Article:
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Subchondral Bone Disease

by Dr Simon Pearce and Dr Cathy Beck

Subchondral bone disease has presumably been around for as long as horses have. In humans it is called “bone bruising”. However it was not until 1981 that veterinarians started to recognise the condition, thanks to some work performed in America by O’Brien.

The disease in those days was diagnosed by radiographs and it was understood that the disease was very serious when radiographic changes were evident. In fact, horses never recovered once the subchondral bone changed to the extent that it was clearly evident on radiographs. At post-mortem the defects in the joint, including the articular cartilage, were extensive.

Affected horses typically presented with pain that was localised to the region of the fetlocks but with unremarkable radiographs. These horses often responded well to intra-articular injection of corticosteroids, but the pain would recur.

The length of time that the intra-articular injections were effective for became shorter and shorter and eventually radiographs did show remodelling of the subchondral bone, and the horses were no longer responsive to treatment.

Many horses were even too lame for retirement and required euthanasia. If horses were rested, they would often return sound, only to become lame again as the level of exercise intensity increased.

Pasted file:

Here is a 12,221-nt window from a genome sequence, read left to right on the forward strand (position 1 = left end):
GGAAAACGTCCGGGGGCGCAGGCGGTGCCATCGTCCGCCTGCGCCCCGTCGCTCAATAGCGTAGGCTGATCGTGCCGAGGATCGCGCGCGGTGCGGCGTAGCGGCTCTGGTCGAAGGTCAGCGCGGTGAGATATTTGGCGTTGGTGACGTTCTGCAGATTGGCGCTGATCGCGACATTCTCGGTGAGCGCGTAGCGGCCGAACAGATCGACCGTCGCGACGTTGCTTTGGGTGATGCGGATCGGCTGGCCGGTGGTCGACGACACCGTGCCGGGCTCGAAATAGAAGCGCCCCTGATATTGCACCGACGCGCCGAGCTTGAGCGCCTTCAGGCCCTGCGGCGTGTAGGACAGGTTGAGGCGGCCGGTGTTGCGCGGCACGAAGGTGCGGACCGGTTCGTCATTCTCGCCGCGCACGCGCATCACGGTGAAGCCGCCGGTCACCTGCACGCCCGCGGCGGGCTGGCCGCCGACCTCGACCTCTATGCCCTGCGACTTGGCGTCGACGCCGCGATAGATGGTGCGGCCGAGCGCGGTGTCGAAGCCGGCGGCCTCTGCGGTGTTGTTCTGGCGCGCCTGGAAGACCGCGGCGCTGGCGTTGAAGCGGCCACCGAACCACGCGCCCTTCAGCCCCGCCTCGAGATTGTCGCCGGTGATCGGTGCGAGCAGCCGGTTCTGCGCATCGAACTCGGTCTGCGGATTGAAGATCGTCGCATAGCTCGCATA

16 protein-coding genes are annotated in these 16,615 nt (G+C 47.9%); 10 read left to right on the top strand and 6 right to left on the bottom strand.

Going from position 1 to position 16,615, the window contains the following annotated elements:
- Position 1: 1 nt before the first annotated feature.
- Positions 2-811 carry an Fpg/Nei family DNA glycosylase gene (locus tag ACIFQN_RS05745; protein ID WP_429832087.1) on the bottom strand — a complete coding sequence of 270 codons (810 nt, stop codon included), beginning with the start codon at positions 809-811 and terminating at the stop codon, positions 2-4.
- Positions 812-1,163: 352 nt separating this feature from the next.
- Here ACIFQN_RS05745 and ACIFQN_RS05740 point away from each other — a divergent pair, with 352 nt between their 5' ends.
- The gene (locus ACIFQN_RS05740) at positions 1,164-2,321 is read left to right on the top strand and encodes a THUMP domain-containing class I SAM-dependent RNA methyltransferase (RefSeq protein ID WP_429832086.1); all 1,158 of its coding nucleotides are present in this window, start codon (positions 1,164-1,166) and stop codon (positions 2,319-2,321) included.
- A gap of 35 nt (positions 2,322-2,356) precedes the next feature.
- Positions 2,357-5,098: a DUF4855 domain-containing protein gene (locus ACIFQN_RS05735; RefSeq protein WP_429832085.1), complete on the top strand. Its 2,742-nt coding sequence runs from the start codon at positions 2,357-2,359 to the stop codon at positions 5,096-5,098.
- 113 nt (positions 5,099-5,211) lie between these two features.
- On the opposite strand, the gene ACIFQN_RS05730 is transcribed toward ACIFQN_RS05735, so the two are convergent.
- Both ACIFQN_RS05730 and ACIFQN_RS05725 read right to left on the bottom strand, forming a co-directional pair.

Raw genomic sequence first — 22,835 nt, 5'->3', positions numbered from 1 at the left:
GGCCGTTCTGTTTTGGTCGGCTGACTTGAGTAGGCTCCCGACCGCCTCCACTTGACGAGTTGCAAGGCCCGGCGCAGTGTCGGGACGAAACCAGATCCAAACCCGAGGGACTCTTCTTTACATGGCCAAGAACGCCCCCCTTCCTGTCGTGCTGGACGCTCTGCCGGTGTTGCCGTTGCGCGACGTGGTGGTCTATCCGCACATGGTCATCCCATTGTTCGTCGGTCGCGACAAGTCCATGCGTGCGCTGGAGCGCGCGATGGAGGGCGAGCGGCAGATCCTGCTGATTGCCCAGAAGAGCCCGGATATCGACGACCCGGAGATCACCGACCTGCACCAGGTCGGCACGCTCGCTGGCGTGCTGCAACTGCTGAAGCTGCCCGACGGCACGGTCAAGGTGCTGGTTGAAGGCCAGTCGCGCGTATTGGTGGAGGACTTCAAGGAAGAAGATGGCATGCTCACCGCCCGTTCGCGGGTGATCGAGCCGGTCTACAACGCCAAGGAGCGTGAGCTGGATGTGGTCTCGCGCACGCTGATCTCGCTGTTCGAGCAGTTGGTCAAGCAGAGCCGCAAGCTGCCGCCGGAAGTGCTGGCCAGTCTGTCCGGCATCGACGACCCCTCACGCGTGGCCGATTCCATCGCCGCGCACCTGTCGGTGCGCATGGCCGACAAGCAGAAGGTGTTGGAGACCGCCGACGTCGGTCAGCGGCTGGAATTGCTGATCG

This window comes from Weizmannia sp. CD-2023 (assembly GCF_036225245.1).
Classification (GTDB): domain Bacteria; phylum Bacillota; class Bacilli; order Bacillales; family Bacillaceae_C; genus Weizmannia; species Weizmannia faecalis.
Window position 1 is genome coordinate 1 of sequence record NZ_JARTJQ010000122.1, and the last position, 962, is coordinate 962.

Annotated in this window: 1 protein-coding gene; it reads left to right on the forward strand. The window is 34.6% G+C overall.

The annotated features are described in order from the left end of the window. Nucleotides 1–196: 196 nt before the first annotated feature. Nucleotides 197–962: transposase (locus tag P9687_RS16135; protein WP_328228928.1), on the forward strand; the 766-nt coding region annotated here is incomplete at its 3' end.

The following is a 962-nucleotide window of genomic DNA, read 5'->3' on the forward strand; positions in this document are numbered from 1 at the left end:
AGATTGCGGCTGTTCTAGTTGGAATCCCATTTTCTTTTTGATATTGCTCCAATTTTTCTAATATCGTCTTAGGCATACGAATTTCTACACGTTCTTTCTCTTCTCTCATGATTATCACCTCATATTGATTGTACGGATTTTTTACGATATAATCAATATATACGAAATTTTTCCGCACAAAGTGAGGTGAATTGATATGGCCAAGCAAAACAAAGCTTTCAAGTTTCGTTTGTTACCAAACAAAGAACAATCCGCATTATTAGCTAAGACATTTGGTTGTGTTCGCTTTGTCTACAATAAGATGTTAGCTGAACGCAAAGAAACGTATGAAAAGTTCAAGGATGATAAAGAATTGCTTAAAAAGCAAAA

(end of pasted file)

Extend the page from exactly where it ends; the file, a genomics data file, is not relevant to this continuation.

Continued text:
The advent of new imaging techniques has helped us to diagnose this condition much earlier. Nuclear scintigraphy for example is a very sensitive tool for measuring changes to the subchondral bone. The great advantage of early detection is that we can diagnose the disease prior to it being seen radiographically and more importantly prior to the “point of no return”.

Horse health - Orthopaedics - subchondral imagingTypically it occurs in the fetlocks, commonly in the hind fetlock in Standardbreds and front fetlock in Thoroughbreds, but as we learn more about the condition, we are finding it in a number of different joints. Other imaging technologies, such as magnetic resonance imaging, are being used in some Universities to document the disease very precisely.

Image right: Scintigraphic image of the hind fetlock of a standardbred racehorse. There is increased uptake of the radiopharmaceutical (hotspot) in the fetlock (arrow) indicating subchondral bone disease.

In some ways, the damage to the subchondral bone is analogous to tendon injuries, and the treatment consists of a controlled exercise programme. Monitoring the healing process can be done using scintigraphy.

One important factor to keep in mind is that the development of the injury was probably related to the training programme, or individual conformational attributes. If these conditions are replicated once the horse returns to training, it may be expected that the disease will return.

By Dr Simon Pearce and Dr Cathy Beck
Equine Centre
University of Melbourne